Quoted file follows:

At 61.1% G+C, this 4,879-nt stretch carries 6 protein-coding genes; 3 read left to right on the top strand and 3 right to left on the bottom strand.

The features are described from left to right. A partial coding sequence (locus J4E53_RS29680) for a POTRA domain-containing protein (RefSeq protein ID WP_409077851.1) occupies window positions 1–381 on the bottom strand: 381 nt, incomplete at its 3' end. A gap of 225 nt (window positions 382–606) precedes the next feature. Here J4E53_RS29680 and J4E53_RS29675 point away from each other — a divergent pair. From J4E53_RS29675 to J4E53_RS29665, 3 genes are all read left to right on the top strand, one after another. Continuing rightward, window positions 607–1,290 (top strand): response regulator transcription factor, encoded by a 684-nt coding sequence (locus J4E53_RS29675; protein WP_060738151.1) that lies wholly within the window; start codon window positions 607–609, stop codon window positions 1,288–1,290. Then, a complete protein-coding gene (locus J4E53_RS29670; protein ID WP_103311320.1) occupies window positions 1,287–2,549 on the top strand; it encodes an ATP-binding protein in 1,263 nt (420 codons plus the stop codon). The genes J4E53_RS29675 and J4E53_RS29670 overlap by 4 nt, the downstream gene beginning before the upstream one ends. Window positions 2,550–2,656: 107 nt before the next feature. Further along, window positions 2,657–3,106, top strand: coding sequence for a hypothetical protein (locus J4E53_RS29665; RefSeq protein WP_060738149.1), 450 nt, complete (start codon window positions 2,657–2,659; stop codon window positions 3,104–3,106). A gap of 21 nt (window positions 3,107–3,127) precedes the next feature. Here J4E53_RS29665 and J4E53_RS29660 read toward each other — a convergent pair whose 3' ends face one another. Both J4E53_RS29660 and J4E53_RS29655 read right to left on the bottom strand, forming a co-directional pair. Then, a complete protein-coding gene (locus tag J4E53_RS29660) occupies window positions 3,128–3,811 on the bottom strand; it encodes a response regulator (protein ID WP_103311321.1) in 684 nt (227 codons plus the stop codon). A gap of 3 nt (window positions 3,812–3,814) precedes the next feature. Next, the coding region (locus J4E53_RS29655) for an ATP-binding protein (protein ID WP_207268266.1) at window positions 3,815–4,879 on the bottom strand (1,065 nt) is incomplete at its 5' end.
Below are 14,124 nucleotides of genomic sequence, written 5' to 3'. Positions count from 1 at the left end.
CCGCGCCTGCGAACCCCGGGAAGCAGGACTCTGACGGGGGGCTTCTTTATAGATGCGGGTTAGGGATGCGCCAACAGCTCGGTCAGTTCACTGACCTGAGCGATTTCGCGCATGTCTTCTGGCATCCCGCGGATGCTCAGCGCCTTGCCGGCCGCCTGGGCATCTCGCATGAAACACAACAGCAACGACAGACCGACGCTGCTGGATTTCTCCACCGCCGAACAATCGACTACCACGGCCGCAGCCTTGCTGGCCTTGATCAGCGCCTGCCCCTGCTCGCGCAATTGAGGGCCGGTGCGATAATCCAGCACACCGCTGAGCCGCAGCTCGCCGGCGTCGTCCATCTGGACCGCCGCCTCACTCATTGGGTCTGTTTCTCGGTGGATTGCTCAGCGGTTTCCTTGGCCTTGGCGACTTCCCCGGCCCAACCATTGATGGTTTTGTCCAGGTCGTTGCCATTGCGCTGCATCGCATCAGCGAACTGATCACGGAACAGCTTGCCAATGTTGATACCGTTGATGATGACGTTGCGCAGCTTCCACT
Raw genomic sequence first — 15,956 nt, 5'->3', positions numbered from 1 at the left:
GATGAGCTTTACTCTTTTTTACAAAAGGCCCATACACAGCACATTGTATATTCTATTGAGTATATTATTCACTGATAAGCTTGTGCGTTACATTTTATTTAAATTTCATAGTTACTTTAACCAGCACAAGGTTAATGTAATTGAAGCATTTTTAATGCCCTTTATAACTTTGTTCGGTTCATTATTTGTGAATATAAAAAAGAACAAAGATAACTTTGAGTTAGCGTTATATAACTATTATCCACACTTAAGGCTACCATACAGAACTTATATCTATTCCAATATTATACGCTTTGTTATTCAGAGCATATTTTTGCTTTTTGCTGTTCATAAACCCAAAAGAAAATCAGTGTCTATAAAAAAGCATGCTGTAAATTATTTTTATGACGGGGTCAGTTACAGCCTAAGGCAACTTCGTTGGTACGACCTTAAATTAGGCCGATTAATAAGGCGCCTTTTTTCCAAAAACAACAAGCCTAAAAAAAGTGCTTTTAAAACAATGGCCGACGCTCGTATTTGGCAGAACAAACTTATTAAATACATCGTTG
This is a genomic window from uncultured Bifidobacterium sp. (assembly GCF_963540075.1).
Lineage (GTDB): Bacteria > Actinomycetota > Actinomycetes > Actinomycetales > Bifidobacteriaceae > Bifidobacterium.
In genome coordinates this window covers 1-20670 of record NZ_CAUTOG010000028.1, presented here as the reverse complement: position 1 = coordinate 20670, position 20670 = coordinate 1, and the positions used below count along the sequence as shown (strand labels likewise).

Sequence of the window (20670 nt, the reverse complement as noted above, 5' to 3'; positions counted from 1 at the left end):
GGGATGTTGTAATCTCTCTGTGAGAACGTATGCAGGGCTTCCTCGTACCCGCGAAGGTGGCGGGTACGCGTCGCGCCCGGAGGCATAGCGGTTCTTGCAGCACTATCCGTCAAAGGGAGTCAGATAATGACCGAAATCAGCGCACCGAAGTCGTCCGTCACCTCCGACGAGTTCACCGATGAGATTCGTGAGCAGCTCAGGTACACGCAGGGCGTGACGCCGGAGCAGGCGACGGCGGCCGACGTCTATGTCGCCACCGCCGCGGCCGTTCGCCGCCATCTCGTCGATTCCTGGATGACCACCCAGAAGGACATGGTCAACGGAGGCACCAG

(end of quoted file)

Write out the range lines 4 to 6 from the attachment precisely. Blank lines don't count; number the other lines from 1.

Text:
CCGCGCCTGCGAACCCCGGGAAGCAGGACTCTGACGGGGGGCTTCTTTATAGATGCGGGTTAGGGATGCGCCAACAGCTCGGTCAGTTCACTGACCTGAGCGATTTCGCGCATGTCTTCTGGCATCCCGCGGATGCTCAGCGCCTTGCCGGCCGCCTGGGCATCTCGCATGAAACACAACAGCAACGACAGACCGACGCTGCTGGATTTCTCCACCGCCGAACAATCGACTACCACGGCCGCAGCCTTGCTGGCCTTGATCAGCGCCTGCCCCTGCTCGCGCAATTGAGGGCCGGTGCGATAATCCAGCACACCGCTGAGCCGCAGCTCGCCGGCGTCGTCCATCTGGACCGCCGCCTCACTCATTGGGTCTGTTTCTCGGTGGATTGCTCAGCGGTTTCCTTGGCCTTGGCGACTTCCCCGGCCCAACCATTGATGGTTTTGTCCAGGTCGTTGCCATTGCGCTGCATCGCATCAGCGAACTGATCACGGAACAGCTTGCCAATGTTGATACCGTTGATGATGACGTTGCGCAGCTTCCACT
Raw genomic sequence first — 15,956 nt, 5'->3', positions numbered from 1 at the left:
GATGAGCTTTACTCTTTTTTACAAAAGGCCCATACACAGCACATTGTATATTCTATTGAGTATATTATTCACTGATAAGCTTGTGCGTTACATTTTATTTAAATTTCATAGTTACTTTAACCAGCACAAGGTTAATGTAATTGAAGCATTTTTAATGCCCTTTATAACTTTGTTCGGTTCATTATTTGTGAATATAAAAAAGAACAAAGATAACTTTGAGTTAGCGTTATATAACTATTATCCACACTTAAGGCTACCATACAGAACTTATATCTATTCCAATATTATACGCTTTGTTATTCAGAGCATATTTTTGCTTTTTGCTGTTCATAAACCCAAAAGAAAATCAGTGTCTATAAAAAAGCATGCTGTAAATTATTTTTATGACGGGGTCAGTTACAGCCTAAGGCAACTTCGTTGGTACGACCTTAAATTAGGCCGATTAATAAGGCGCCTTTTTTCCAAAAACAACAAGCCTAAAAAAAGTGCTTTTAAAACAATGGCCGACGCTCGTATTTGGCAGAACAAACTTATTAAATACATCGTTG